ALBANY — Assemblyman Marc Butler has introduced legislation to extend the firearms recertification deadline for pistol permit holders along with Assemblyman Brian Miller.
Pistol permit holders issued licenses before Jan. 15, 2013 must recertify their licenses by Jan. 31of this year, according to the SAFE Act. However, of the estimated 1.25 million pistol permit holders in the state, only 204,000 have recertified as of December 2017.
Butler’s legislation, which would extend the deadline to Jan. 31, 2019.
"This bureaucratic quagmire concerning pistol recertification is a real threat which could turn many otherwise law-abiding citizens into criminals. The mess that is growing out of the pistol permit recertification requirement is one of the many concerns I had over the governor’s so-called SAFE Act," Butler, R-Newport, said in a statement. "Since so many hand gun owners are confused over the law, have received no notification from the state police, and with additional questions being raised by our county clerks, New York must give additional time for this to be sorted out. I want to be sure we are helping citizens avoid being ensnared in the governor’s troubling gun law."
"The SAFE Act has already threatened the constitutional rights of law-abiding New York state residents. Now, due to a rushed and reckless implementation of the governor’s unconstitutional policies, hundreds of thousands of law-abiding residents may unknowingly find themselves ‘guilty’ of a class E felony through no fault of their own," Miller, R-New Hartford, said in a statement. "It remains unclear how many permit holders have been notified of the need to recertify and how many have not. That is unacceptable. Even worse, because of this flaw in the system, permit holders would be forced to surrender their handguns and possibly their long guns as well due to the nature of the ‘crime.’ Permit holders must be properly informed and given due notice to recertify instead of being labeled as ‘criminals’ due to flawed policy."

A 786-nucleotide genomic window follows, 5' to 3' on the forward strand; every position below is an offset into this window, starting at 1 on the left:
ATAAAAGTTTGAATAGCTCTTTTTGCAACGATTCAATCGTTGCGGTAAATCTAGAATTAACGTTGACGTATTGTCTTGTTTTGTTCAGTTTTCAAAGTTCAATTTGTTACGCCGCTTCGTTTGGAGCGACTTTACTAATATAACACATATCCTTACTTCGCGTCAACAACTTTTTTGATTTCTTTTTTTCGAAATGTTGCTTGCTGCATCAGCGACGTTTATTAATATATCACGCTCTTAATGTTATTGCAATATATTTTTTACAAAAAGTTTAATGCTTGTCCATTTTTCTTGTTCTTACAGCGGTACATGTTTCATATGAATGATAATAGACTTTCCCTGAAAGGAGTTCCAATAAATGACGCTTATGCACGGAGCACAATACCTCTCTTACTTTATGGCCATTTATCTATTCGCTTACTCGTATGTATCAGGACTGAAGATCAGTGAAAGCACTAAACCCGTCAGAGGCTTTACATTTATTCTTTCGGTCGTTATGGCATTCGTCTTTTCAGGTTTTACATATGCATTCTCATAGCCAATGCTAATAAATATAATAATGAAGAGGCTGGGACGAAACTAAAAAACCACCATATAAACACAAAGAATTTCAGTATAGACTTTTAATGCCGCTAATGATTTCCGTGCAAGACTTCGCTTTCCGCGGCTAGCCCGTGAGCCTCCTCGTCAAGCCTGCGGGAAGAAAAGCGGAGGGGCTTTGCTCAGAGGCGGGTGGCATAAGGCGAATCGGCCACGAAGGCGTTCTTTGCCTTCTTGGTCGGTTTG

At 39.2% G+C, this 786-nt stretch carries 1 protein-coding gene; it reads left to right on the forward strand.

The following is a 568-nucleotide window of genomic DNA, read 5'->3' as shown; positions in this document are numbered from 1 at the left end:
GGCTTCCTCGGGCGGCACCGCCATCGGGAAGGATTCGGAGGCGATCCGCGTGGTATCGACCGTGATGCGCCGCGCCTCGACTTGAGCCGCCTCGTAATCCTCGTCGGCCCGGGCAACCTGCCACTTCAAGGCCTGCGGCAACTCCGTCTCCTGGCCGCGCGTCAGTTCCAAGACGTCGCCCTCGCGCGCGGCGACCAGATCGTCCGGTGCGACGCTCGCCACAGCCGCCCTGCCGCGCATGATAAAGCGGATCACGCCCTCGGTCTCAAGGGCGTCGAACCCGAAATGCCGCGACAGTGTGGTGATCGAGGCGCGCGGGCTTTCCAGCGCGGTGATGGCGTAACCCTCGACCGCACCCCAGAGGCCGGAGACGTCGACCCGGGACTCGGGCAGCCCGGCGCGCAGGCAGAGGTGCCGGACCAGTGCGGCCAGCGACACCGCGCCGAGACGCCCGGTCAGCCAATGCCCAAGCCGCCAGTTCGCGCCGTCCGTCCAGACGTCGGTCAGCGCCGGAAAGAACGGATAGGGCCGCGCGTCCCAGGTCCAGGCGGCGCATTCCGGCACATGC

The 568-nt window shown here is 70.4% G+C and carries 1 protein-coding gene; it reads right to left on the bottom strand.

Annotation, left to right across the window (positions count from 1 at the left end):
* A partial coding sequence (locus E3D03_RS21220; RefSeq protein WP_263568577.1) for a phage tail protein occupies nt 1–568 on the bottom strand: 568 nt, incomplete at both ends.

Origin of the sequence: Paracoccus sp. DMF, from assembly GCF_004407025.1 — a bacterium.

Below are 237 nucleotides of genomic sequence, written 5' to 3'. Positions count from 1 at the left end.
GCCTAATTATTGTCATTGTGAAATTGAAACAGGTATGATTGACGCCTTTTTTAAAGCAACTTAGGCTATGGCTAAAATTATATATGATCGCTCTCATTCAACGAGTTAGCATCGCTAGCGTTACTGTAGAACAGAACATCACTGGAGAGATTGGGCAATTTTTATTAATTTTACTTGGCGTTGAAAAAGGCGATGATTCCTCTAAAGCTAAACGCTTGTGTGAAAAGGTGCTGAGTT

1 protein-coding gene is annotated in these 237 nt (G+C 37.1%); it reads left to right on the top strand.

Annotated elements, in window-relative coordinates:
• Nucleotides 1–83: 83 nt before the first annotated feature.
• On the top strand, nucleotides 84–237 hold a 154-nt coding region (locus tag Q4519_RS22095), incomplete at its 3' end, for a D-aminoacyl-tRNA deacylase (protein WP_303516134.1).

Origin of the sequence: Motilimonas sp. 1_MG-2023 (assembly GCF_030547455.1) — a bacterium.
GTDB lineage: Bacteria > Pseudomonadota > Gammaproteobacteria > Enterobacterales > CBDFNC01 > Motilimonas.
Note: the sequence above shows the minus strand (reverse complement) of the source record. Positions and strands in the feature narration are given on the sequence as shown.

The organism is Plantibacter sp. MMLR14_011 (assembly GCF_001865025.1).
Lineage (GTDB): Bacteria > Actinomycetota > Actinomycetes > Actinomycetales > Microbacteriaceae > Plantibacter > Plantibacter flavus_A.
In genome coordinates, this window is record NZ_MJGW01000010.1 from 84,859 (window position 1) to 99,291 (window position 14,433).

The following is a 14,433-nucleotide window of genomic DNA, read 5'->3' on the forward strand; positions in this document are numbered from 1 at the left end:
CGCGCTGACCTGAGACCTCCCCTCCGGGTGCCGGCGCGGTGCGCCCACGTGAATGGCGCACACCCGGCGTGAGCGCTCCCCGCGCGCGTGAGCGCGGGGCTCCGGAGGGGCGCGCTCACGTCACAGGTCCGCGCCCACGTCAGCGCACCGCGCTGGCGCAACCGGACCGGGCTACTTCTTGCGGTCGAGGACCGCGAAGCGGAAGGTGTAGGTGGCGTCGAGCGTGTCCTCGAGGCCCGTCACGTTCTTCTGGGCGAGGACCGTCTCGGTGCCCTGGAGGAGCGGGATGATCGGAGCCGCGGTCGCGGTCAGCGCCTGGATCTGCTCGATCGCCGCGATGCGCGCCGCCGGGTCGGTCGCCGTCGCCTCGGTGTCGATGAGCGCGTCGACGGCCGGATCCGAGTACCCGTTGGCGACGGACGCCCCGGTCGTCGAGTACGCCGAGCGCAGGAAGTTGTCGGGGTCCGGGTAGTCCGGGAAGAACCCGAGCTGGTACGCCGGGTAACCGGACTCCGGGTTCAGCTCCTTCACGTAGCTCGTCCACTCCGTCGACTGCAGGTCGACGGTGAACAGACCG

The New York State Association of County Clerks had written to the governor, raising questions regarding the implementation of the pistol recertification law. They raised concerns over the consequence of missing the deadline, what due process permit holders were afforded, the role regarding the licensing officer and who is responsible for license revocations and weapon seizures.
Butler raises additional concerns over the governor’s law as it can be interpreted that a failure to register by the deadline could mean that not only pistols could be confiscated, but also other long guns, such as rifles, which do not require owners to register with the state.
He said failure to recertify a pistol by the Jan. 31 deadline could result in the criminal possession of a firearm, which the SAFE Act made a class E felony. Under state penal law, felons are prohibited from possessing rifles, shotguns or other long guns. This, said Butler, could be a troubling state-sponsored firearms confiscation which is a violation of the Second Amendment.
Constituents have been flooding Butler’s office calls reporting they have not received notification from the state police regarding the need to recertify their pistol permit licenses nor of the deadline, according to a news release. Permit holders should have already been notified, according to the governor’s law.
Butler says it is unreasonable to think any of these confused details can be resolved before Jan. 31.
His bill was introduced earlier this week in Albany, and he is lobbying legislators of both houses in a bipartisan manner to see his extension legislation move forward.